Camping is a great way to enjoy a getaway, allowing you to see new places, try out new things and spend time in the great outdoors. Whether you’re a seasoned camper or new to it, it can be overwhelming looking at the huge range of products on offer. This buying guide aims to help you understand what gear you’re going to definitely need, and what extra essentials can make your trip even better.
What type of camping will you be doing?
The camping trip you’re hoping to do could be a full outdoor adventure in the wilderness where you’re completely responsible for your food, shelter and comfort, or it could involve a lot of hiking and camping in a location where you’re close to a base camp and shelter. The gear you’re going to need will be different, depending on how isolated you’re going to be on your camping trip. We’ll aim to strike a balance in this buying guide, giving you advice that strides between a rugged, self-sustained hiking adventure, or a planned, more structured camp with a base and a vehicle.
Camping gear hugely varies by price and affordability. There are lots of products with techy features and innovative materials. However, they’re often not completely necessary and people have camped for decades without them. You’ll need to judge how important these features are to you, and can expect to invest a lot more money in products that are on the cutting-edge of technology and innovation. Some of them do offer higher levels of comfort and practicality, and are worth investing in if you’re a veteran camper looking for quality, long-lasting equipment.
The main difference between gear designed for campers who hike out into isolation, and campers who return to a base camp, is in weight and portability. Campers who are hiking out into the wild, away from a static base, will need portable, practical and light items. If you’re staying at a base camp, you can afford to take heavier, larger gear as you won’t necessarily be carrying it with you. The lighter gear is usually more expensive; however, you can use it for both kinds of camping with ease.
What do you definitely need for any kind of camping?
There are some basic camping essentials that you’re going to need regardless of whether you’re staying in a base camp, or forging out into remoteness. Before buying anything, you’ll need to consider what your camping trips are likely to look like. Consider what time of year you intend to camp, what kind of place you hope to camp in, and what kind of weather you’re likely to encounter. All of these factors will influence what product you’re best off purchasing. Without further ado, let’s consider the obvious camping equipment that you won’t get far without.
Sleeping bags or pads
The right sleeping bag makes a huge difference to your camping experience. Sleeping bags have different weights, which will affect how easy they are to carry. Different bags also have the ability to cope with varying temperatures and weather conditions. Your camping plans will help you decide whether you need a heavy, thick sleeping bag, or whether you need something lightweight and insulated. Sleeping bags are something you should invest well in, as a good night’s sleep makes a huge difference to your enjoyment of camping. To feel even more comfort, you could invest in a sleeping pad. These are pads, usually inflatable, some with foam elements, which give you some distance between the ground and your body. They’re a more lightweight and portable version of an inflatable mattress, designed to provide some support and insulation.
Tents and required accessories
If you’re camping outdoors and not in a vehicle, you’re going to need to sleep in something. You can sleep outdoors without tent cover, and it’s an amazing experience; however, if you’re planning on doing that, it’s still a great idea for your safety to take a tent in case of adverse weather conditions. There are a huge number of tent styles and sizes. If you can consider whether or not you’re likely to camp in all seasons; your choice will be influenced by that. There are tents which are not suitable for winter camping (3-season tents), and tents that are built to withstand camping in snow (4-season tents). If you’re planning on hiking and camping whenever you’re too tired to go on, then you’ll need a lightweight, easy-to-put-up tent. If you’re going to return to stay at base camp, you can opt for a more luxurious, large tent that offers a lot of space and comfort. Your necessary tent accessories will include poles, stakes, tie downs and tarps. Some tents include these accessories, however, depending on where you camp, you may need more heavy-duty specialist products.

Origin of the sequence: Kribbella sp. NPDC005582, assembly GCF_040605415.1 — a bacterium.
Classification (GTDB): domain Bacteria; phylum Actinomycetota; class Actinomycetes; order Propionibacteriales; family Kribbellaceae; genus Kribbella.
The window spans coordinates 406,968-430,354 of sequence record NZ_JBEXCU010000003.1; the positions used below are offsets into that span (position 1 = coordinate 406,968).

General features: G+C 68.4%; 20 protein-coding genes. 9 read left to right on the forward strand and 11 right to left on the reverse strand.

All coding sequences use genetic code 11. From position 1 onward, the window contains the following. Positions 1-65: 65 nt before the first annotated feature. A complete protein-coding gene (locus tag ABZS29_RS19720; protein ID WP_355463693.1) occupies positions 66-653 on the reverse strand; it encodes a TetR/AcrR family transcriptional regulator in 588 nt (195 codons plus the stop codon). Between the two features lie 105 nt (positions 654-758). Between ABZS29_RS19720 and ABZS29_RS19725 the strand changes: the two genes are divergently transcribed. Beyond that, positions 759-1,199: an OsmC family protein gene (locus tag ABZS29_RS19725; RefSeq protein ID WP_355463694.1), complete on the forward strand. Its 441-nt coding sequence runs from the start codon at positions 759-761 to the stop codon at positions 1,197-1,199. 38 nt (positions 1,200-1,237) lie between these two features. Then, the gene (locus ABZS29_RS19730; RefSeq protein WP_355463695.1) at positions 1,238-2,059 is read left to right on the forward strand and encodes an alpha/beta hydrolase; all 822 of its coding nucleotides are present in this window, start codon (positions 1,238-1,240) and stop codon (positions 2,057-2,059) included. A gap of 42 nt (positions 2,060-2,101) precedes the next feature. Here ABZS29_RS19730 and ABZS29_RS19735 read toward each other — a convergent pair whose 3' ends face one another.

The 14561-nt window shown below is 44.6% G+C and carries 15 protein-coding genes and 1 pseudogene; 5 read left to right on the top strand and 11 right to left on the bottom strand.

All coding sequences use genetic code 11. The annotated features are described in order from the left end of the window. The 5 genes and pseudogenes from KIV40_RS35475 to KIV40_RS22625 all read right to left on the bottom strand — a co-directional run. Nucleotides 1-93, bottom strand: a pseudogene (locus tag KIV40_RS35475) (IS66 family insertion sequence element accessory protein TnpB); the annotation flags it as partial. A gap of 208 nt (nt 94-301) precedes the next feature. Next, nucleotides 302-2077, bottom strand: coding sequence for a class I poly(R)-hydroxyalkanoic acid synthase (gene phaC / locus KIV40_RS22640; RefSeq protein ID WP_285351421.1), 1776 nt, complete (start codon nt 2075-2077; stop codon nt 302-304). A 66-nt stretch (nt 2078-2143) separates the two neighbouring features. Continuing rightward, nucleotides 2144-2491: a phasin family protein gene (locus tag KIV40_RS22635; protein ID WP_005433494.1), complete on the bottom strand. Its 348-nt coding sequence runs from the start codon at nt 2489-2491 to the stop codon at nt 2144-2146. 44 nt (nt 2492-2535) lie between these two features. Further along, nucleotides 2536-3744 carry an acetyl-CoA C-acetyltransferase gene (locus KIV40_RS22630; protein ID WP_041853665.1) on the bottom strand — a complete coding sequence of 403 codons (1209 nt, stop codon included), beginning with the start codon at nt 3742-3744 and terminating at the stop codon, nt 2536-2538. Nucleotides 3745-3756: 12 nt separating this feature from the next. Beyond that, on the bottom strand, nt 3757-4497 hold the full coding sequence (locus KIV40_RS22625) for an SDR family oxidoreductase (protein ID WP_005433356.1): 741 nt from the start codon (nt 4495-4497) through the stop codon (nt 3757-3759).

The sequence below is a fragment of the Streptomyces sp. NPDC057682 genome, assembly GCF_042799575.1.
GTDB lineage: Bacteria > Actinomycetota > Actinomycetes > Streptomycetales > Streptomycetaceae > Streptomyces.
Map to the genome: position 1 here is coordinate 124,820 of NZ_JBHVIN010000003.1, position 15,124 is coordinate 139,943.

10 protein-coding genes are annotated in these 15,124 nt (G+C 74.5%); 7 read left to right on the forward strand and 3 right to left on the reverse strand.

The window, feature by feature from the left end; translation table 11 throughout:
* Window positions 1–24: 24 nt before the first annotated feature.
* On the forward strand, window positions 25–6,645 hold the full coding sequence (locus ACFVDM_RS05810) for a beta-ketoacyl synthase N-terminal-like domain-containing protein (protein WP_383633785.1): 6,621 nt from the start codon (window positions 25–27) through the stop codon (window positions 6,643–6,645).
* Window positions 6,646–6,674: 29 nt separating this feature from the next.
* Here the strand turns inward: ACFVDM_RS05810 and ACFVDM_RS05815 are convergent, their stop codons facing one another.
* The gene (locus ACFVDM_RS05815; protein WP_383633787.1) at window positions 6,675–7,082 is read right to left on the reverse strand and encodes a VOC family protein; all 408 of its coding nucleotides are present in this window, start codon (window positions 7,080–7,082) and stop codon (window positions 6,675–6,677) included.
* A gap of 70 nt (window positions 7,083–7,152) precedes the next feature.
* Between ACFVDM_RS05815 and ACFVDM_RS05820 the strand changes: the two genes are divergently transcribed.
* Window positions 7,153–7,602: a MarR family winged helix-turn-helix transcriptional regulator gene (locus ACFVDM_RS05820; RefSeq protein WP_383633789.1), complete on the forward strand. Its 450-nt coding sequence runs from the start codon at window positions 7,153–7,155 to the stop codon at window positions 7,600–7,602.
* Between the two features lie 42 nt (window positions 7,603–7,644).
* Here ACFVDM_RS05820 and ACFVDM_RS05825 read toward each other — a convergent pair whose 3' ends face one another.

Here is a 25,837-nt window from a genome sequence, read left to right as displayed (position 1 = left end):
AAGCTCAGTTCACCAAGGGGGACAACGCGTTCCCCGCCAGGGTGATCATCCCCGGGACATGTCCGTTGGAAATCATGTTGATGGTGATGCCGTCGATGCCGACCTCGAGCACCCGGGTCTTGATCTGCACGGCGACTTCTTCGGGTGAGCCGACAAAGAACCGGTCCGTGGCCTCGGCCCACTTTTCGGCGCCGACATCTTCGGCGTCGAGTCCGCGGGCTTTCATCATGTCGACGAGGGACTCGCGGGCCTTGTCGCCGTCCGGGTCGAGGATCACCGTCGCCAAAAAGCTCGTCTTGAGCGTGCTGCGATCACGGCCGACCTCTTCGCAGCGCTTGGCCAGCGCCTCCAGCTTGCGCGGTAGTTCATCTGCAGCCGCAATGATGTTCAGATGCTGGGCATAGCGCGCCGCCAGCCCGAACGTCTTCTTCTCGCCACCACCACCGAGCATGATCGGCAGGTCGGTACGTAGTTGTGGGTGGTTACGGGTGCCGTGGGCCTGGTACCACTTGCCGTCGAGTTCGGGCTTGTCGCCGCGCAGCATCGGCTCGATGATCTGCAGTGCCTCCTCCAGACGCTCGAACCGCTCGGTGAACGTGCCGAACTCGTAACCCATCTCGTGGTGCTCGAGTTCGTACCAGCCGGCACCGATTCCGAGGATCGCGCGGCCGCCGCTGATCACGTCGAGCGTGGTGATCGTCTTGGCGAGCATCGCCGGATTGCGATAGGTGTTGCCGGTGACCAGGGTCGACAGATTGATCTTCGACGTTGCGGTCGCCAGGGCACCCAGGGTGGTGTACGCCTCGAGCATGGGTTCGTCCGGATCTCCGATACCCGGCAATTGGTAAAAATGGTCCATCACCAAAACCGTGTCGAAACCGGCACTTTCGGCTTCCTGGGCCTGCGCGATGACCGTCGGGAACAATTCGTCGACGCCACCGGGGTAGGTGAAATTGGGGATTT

Hiking shoes or boots
Camping usually involves a lot of time spent outdoors, and one of the greatest outdoor activities to combine with camping is hiking. For real exploration and hours spent walking, having a pair of well-designed hiking shoes will save your feet from discomfort or injury. Hiking shoes or boots offer padding, support and stability. They also offer superior grip, in comparison to normal sport trainers. Once again, your planned camping location will affect what kind of hiking gear is needed. A hiking boot will offer a lot of ankle support and grip, but are also a thick and bulky boot. Hiking shoes are less chunky, more lightweight and offer good grip. If you like to mix in some outdoor running or climbing with your camping, you may want to invest in some trail or approach shoes. Trail shoes are light, with less ankle support and grip so that you can run comfortably. Approach shoes are great for climbing, offering good grip with a light weight.
The farther you go from civilization, the less likely it is that your phone will work. You may not be able to get any service on it, and if you were hoping to rely on your phone’s maps, you could find yourself quite stuck. It’s smart to bring alternatives which can help you find your way. A paper map of your location is, of course, an extremely reliable option, as long as you’re confident in how to read it. You can buy a satellite GPS unit which offers a superior signal than your phone would, but it’s best not to rely solely on technology for your navigation. Print or buy a map before you go camping, and carefully study it. You can aid your navigation with traditional tools such as compasses, which, when combined with your map, can be used to navigate just about anywhere.
Lighting: headlamps, flashlights, lanterns
Taking lighting with you whenever you’re away from a populated area is a good idea. If you’re out in the wilderness, you’d be surprised at just how dark it can get. Even if you’re planning on being back at a base camp by nightfall, it’s smart to be prepared in case that doesn’t happen. For lighting, a portable and reliable flashlight is a great idea to have at all times. By the same token, headlamps are also extremely useful and allow you to have light whatever you’re facing and need most. They also don’t take up much carrying space, as many models are comfortable enough to wear them while on the go. For times when you’re in a static base camp, you could use a heavy-duty lantern around your camping area, so that you can clearly see your campsite when it’s dark.